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Discussion Starter · #1 · (Edited)
My dear, sweet, June Bug, is 9 years old and morbidly obese. She currently weighs 20lb (She's down a pound, yippy!) but still is very portly.

http://flic.kr/p/bybjMf

She is unable to clean her bottom by herself, no matter how hard she tries. (If I did it correctly, the picture above is how she sits when she tries in vain to clean her bottom herself) A couple weeks ago she visited the vet and I had them shave her bottom. I also read on the Internet that I could use baby wipes to clean her after she potties.

To say the least, she was not pleased with the shaving or butt wiping assistance. However she is slowly getting better about the assistance.

I was wondering if anyone else has the same problem and if so, how do you help your cat?

(Sorry if I've posted this in the wrong forum)
 

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awww she is a cutie ! Wish I could help, but no experience . But also have you tried games/toys to help get her moving more? Try a laser pointer for her to chase and hopefully it will help her to shed some weight.
 

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Keep up the assistance and time to start the daily weigh ins. If you want her to lose weight, buy a baby scale and chart her daily weight. As well as what she ate and the amounts.

what are you feeding her and amounts? If she is getting kibble, transition her to all wet no grain foods and possibly if you are willing eventually to raw food.
feed her normal amount, chart her weight, decrease the amount slightly to help her lose weight. if she begins to lose weight too fast, increase it a small amount. most cats only need 150 to 250 calories a day depending on activity level.

A safe rate of weight loss is 1 - 2% of their current body weight per week.

For example, if your cat weighs 20 pounds, she can safely lose up to 6 ounces per week. (20 pounds X16 ounces/pound = 320 ounces. 2% of 320 = 6 ounces.)

1% would be 3 ounces per week - or 3/4 pound/month.

As your cat loses weight, the amount of weight that she should lose each week will decrease.

For example, if your cat is down to 16 pounds, her weight loss should slow to ~2.5 -5 ounces each week which represents 1-2% of 16 pounds.

At her age I would also get a senior blood panel done to rule out other issues as well as diabetes.

Sorry if my assumption was that you were asking for advice on weight loss and it was not. But you really do want to have her healthy for the next 6-12 years. Lots of luck.
 

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Discussion Starter · #4 ·
I'm open to any advice. :)
Thank you, Wylde, I think she's pretty cute myself. I've only had her about a month... I adopted her from a shelter. Within the first week of having her I took her to a local vet who checked her out. She doesn't have any medical problems (no diabetes or thyroid problems) so he put her on a restricted diet.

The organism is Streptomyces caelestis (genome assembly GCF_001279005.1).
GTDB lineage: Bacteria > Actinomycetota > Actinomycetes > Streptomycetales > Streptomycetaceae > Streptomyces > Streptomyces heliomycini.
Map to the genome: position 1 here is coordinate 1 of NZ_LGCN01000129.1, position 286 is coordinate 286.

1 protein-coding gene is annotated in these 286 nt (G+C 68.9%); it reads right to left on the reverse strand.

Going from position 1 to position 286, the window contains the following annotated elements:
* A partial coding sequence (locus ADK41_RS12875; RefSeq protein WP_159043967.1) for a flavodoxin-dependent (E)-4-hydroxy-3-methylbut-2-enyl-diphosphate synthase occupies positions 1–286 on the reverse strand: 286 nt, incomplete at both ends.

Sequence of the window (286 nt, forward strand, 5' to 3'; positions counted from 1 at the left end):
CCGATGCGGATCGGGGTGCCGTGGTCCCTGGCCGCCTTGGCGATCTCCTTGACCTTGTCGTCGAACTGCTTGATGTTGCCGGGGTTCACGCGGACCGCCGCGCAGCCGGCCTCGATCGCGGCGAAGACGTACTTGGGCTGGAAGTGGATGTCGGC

The vet decided he wanted me to keep her on dry cat food for the time being with the occasional treat of wet food. (I had read a lot about dry cat food not being the best for a cat because they are carnivores. But my vet said he approves dry) The vet restricted her calorie intake to 250 a day. Which with the brand I have is about 2/3 a cup of dry food. So, she gets 1/3 cup in the morning and 1/3 in the afternoon. She is perfectly content with that amount of food. Lately she has been a bit angry with me (for the butt wiping) so she hasn't been eating as much.
The vet had me bring her back after 2 weeks to see how her weight was doing. (Also to check on a bacterial & yeast infection her ears) She dropped 1 pound in that 2 week period. So we are starting to get the weight down.

I was curious if anyone else had experience with assisting their cat on their bottom cleaning. To say the least she does not like the assistance. (But is starting to tolerate it a little better) I hope that some day we can get her weight down that she won't need my help, but until then she has to deal with it. I was just wondering if anyone had any pointers or tips on how their clean their kitty's bum.

Thank you, Botany, for your suggestions. I would really like to get her into eating raw food and I think I will eventually. But right now we are still getting comfortable with each other so I might put it off until after the move into our new home.
 

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you're doing a really good thing

june bug looks like such a sweetie pie. so cuddly. i'll bet she'll be even MORE cuddly as she loses weight and starts to feel more frisky. it's going to be so rewarding for you to see her eventually running (or at least trotting a little faster) around the house like a kitten again.

i don't have any advice on wiping her bum unfortunately. usually you give them treats to get them used to "unpleasant" things like that, but if you're trying to manage her weight, treats would NOT be the way to go, i suppose. maybe just giving her more love or a little play session (or even some catnip?) after the wiping?

sounds like it's going to just be a lot of work and discipline on your part for a while till she's flexible enough to clean herself. good luck, though. and keep up the good work. it'll all be worth it, of course.